By not trading his biggest asset — his first-round pick — Cheveldayoff indicated he was saving his big moves for the offseason.
Priority One: Bolster the Blue-Line, Big Time
The first thing Cheveldayoff needs to do is ink a top-four blueliner to a long-term deal so the Jets don’t need to trot out a rotating cast of fringe players who need Connor Hellebuyck to atone for their defensive sins.
There is a huge crop of quality UFAs to spend the money on, 15 of which we explored back in early March.
Some of the most viable candidates are Travis Hamonic of the Calgary Flames — a Winnipegger who’s been on the Jets’ radar for half a decade — big-bodied bruiser Brendan Dillon of the San Jose Sharks, and Joel Edmunson of the Carolina Hurricanes, among many others.
Even after adding a UFA d-man, the Jets should be able to afford to re-sign DeMelo, who was excellent in his 10 games after being acquired from the Ottawa Senators.
DeMelo is on record as being open to returning to the Jets and is an analytics lover’s dream. While the 26-year-old will command a raise over the $1.8 million he’s making, there’s no reason to believe he wouldn’t be a fairly straightforward re-sign. He should definitely be in the Jets’ top four during their five-game play-in series versus the Flames (and beyond, if the Jets come out on top.)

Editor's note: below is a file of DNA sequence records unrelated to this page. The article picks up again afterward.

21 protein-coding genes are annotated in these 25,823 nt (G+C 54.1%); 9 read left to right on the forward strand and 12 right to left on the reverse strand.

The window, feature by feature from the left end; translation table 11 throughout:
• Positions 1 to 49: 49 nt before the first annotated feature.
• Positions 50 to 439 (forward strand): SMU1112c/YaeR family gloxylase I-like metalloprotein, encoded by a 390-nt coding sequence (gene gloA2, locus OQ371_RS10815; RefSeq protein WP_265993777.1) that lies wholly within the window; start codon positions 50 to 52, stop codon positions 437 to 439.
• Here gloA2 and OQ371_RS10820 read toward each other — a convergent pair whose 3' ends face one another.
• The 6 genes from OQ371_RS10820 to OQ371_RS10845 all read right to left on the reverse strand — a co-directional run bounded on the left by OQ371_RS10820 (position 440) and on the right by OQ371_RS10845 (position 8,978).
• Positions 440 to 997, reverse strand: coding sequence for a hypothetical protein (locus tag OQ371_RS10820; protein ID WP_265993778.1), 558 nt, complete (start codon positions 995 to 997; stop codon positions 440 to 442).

Priority Two: Re-Up Affordable RFAs
The Jets will be able to make defense their priority and still re-sign their in-house restricted free agents — Mason Appleton, Jansen Harkins, Sami Niku, and Jack Roslovic — as none will demand big bucks.
Appleton and Harkins are definitely a big part of the future, with the hard-working Harkins being one of the best positive surprises of the season, but neither are in the position to cash in on long-term deals. Neither is defenseman Sami Niku, who had a trying season with a number of injuries but still offers plenty of upside due to his mobility and prowess with the puck.
The most expensive player to re-sign will be Jack Roslovic. The 2015 first-rounder bounced between the top- and bottom-six but still produced a career-high 12 goals and 17 assists for 29 points. A modest bridge deal is likely best for the forward still figuring out his role.
Priority Three: Clean Up Loose Ends
After priorities one and two are complete, the Jets can look into whether they want to re-sign goaltender Laurent Brossoit (the smart money says they will) and Cody Eakin, who put up a goal and four assists in eight games for the Jets. Other UFAs to decide on include Gabriel Bourque, Mark Letestu, Logan Shaw, and Nick Shore.
To free up more funds, they could look into buying out Bryan Little — who still has four more years remaining on a seven-year contract which carries an $5.29 million AAV but hasn’t played since suffering a serious head and ear injury last November.
Jets Need to Get it Right
While the focus the next little while will be dedicated to making sure players stay healthy during Phase 3 — the training camp phase of the NHL’s Return-to-Play protocol which starts July 13 — and making a run when games do get underway under Phase 4, Cheveldayoff and the Jets still have three extra months to figure out exactly what they want to do.
If they don’t get it right this fall, they will have absolutely no excuse.